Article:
Intelligence information can be an extremely powerful tool to aid in protecting America. The government uses intelligence to improve and understand the consequences of its national security decisions. Intelligence assists policy decisions, military actions, international negotiations, and interactions with working-level contacts in foreign countries. In some circumstances, it can even aid homeland security providers and first responders.
Intelligence analysts have the task of making sense of world events and legislative developments, identifying potential threats to national security, and providing needed information and analysis to policy makers. They also uncover secrets about potential threats and assess foreign military capabilities. Besides using traditional sources of classified information they must also extract potentially critical knowledge from large quantities of information.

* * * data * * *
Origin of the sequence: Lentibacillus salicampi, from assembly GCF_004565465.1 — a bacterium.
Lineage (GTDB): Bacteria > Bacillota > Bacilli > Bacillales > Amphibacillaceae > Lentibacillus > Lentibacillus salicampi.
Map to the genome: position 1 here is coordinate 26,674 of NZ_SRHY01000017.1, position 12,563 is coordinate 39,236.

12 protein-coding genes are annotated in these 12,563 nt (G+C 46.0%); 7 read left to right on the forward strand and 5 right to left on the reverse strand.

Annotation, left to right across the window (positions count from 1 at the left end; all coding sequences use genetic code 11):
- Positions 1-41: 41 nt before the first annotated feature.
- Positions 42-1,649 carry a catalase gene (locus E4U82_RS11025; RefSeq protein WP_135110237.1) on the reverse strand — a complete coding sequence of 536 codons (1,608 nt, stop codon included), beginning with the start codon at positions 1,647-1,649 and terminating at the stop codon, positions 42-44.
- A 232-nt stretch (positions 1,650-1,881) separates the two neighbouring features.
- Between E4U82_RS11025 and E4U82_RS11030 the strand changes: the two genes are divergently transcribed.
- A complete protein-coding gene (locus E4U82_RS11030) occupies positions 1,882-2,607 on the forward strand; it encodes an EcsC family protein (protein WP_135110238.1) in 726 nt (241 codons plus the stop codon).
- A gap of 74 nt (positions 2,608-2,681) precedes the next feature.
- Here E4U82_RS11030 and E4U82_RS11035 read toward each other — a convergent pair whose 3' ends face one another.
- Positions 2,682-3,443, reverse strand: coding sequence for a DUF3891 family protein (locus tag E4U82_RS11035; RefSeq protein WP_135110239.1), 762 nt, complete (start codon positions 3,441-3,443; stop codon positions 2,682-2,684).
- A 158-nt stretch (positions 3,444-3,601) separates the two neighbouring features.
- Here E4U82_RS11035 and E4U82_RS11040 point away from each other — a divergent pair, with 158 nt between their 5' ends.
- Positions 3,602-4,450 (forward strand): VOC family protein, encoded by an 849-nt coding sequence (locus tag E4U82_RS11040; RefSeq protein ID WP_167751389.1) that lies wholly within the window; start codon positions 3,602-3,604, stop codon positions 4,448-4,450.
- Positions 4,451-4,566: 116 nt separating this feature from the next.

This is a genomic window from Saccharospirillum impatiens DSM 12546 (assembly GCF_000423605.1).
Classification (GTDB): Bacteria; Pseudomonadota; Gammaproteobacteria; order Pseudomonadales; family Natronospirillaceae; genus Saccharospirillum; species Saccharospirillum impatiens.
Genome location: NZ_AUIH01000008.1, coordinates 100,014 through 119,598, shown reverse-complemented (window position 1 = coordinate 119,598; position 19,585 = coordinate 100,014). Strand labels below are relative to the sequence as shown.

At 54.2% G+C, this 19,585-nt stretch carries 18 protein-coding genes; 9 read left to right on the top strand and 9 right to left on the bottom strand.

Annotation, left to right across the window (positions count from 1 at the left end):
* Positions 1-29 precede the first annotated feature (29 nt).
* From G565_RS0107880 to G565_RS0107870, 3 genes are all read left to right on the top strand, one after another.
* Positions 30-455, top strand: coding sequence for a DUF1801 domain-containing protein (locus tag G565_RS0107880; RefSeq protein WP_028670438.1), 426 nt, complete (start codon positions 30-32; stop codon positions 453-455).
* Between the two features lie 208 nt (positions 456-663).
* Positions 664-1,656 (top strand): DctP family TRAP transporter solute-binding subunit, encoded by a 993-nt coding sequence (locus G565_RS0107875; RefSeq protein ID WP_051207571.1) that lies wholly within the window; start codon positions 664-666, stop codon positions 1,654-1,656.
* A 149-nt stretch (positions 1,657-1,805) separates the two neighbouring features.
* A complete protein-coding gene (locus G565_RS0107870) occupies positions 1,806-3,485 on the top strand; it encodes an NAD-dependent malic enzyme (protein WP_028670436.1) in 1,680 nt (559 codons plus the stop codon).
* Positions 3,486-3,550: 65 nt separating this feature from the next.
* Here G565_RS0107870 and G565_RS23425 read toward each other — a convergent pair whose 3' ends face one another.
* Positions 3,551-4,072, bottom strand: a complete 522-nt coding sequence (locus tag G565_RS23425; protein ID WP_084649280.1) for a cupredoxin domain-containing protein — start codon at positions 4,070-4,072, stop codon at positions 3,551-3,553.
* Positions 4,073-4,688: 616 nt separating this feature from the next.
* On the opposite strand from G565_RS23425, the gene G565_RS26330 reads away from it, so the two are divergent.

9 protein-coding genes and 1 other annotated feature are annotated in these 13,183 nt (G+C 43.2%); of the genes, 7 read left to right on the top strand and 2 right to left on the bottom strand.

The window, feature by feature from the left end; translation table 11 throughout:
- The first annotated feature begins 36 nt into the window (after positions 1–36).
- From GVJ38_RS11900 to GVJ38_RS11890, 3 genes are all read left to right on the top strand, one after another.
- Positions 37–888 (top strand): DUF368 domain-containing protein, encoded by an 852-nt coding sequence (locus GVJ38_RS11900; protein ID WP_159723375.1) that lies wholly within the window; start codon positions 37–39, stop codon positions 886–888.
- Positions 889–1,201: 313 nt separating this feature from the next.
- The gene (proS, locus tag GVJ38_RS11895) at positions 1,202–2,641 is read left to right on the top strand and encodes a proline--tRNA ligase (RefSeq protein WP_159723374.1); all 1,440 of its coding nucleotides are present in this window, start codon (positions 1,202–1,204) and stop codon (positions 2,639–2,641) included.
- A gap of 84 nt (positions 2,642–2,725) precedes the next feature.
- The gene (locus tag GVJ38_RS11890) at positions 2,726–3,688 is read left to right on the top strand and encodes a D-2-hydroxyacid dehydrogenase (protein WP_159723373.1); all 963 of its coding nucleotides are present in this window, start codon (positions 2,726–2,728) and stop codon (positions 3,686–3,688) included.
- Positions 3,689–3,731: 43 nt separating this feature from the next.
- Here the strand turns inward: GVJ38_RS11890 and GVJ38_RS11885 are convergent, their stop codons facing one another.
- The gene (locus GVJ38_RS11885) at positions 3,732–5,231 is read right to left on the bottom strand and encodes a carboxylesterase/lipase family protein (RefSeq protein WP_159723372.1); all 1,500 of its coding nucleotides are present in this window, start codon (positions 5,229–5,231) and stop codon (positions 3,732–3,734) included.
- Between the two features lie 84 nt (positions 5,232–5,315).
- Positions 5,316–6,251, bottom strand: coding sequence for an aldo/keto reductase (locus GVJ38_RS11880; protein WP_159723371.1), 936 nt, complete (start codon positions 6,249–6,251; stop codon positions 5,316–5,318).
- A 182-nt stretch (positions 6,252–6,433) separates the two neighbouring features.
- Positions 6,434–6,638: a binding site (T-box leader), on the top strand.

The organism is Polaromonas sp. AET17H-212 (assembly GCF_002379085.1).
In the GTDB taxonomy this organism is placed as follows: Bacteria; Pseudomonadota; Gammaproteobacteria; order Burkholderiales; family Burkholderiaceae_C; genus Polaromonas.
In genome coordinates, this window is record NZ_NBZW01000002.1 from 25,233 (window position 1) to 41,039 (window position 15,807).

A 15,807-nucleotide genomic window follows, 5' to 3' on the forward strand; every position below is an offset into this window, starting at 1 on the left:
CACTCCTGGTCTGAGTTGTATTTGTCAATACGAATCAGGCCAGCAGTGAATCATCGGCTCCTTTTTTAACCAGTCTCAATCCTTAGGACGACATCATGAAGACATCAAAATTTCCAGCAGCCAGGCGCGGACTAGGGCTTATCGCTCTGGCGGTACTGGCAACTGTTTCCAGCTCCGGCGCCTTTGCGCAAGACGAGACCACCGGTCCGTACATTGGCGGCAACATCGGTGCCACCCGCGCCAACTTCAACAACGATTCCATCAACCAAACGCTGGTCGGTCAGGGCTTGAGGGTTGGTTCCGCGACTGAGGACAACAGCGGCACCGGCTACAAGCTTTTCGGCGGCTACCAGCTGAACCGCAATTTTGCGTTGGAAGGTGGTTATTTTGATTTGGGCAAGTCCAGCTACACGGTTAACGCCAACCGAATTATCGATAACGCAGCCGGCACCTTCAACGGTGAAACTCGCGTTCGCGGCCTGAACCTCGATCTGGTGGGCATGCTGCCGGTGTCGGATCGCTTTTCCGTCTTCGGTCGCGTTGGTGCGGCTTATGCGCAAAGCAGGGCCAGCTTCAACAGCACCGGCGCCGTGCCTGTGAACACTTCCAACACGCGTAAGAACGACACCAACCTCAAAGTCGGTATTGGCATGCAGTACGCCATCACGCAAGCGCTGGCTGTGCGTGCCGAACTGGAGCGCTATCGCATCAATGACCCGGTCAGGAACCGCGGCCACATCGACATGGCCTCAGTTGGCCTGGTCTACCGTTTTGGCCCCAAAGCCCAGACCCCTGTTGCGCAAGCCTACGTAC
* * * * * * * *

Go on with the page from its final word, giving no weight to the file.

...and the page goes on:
The Intelligence Analyst Certified, IAC® certification program is sponsored by the American Board for Certification in Homeland Security, co-sponsored by the American Board of Intelligence Analysts (ABIA). ABIA promotes excellence in the study, examination, and assessment of threats, risks, and adversaries in all intelligence sectors. The IAC program is designed to recognize essential intelligence analysis skill sets in those with current IAC certification. These skill sets include performing analysis, interpreting analysis, planning and organizing, conducting research, tapping sources of intelligence, working with technology, and communicating and writing.
The IAC is a 2-part exam.
The assessment component of the IAC program is a certification exam that follows this outline:
|Content Areas (Domains)||Percentage of Exam|
|Planning and organizing||6%|
|Sources of intelligence||16%|
|Working with technology||14%|
|Communicating and writing||13%|
To maintain IAC certification, those with IAC designation are required to obtain 30 Continuing Education Units (CEs) per 3-year recertification cycle.